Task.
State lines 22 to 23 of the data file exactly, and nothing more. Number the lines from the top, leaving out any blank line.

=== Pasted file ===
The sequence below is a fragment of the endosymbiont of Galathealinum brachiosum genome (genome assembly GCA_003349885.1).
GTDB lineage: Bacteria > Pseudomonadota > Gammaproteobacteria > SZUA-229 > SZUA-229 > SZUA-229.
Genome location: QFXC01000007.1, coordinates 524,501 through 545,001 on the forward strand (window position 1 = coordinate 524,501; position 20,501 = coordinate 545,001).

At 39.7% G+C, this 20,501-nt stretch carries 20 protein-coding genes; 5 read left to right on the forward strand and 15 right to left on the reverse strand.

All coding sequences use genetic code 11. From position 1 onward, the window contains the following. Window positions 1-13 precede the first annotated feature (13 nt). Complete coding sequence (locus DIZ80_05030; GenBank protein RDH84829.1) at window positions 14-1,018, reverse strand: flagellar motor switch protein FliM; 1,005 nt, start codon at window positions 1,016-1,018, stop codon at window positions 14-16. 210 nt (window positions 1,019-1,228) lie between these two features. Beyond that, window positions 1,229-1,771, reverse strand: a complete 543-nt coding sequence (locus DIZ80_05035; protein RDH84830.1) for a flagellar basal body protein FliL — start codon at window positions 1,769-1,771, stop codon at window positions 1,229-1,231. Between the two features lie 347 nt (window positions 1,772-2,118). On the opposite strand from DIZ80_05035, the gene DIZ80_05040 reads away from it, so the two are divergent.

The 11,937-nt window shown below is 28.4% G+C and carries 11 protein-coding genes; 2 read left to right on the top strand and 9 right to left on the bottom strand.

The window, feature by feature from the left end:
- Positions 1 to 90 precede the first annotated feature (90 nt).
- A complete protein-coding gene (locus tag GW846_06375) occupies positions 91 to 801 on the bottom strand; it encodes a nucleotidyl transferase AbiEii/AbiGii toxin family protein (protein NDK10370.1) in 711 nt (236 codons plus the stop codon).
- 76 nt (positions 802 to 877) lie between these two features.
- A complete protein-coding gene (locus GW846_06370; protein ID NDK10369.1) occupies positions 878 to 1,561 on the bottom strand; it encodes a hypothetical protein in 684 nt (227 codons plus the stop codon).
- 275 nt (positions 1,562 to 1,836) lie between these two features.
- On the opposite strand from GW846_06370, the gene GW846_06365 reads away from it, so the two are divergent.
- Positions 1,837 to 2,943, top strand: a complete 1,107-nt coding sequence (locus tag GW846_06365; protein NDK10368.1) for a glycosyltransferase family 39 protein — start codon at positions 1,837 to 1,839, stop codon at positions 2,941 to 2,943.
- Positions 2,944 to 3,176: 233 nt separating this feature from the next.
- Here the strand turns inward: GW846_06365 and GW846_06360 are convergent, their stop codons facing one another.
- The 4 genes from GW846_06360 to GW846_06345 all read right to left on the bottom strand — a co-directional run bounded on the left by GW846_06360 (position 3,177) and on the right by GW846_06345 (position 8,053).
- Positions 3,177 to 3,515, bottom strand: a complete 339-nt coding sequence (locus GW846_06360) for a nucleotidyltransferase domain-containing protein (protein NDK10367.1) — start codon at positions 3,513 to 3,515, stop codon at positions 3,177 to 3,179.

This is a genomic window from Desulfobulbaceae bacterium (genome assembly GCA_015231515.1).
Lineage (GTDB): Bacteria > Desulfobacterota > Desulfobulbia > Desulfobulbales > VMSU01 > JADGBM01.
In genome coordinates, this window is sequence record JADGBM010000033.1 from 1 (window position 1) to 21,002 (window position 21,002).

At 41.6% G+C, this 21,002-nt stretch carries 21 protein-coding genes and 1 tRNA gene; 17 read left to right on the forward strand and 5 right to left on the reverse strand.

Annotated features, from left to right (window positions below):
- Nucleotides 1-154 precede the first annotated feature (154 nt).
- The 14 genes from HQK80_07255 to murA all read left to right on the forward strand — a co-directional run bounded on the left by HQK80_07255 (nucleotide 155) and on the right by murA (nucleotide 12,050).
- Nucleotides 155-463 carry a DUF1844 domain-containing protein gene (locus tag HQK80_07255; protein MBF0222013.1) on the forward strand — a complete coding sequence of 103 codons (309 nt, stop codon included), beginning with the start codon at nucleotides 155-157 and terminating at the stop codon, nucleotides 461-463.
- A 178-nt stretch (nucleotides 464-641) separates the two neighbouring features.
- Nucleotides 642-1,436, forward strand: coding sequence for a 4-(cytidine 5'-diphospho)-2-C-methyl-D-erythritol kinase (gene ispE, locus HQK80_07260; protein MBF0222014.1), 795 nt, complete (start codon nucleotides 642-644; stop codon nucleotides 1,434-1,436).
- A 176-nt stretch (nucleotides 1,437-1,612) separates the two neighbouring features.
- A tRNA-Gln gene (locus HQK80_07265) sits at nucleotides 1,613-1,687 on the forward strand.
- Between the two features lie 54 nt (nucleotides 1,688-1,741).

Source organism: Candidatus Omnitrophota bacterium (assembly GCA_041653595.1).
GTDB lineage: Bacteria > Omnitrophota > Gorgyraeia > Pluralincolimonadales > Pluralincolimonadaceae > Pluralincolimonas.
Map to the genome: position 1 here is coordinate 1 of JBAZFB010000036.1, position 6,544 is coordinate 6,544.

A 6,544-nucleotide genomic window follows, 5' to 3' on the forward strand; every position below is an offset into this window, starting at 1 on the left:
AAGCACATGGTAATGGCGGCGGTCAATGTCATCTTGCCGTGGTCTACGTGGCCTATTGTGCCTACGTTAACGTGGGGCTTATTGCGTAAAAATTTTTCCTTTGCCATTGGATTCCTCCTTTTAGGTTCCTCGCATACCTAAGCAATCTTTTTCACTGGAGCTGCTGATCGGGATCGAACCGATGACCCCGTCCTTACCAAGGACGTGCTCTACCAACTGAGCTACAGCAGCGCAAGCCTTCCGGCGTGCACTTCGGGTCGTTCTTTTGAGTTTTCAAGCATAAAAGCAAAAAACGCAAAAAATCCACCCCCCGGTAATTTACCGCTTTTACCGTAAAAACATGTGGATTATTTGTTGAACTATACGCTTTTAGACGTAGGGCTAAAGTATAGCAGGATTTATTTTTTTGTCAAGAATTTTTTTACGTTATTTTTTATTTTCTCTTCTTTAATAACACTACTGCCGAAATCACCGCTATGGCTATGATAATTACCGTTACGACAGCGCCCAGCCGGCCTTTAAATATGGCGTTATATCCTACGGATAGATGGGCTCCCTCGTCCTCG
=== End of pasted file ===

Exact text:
At 41.6% G+C, this 21,002-nt stretch carries 21 protein-coding genes and 1 tRNA gene; 17 read left to right on the forward strand and 5 right to left on the reverse strand.

Annotated features, from left to right (window positions below):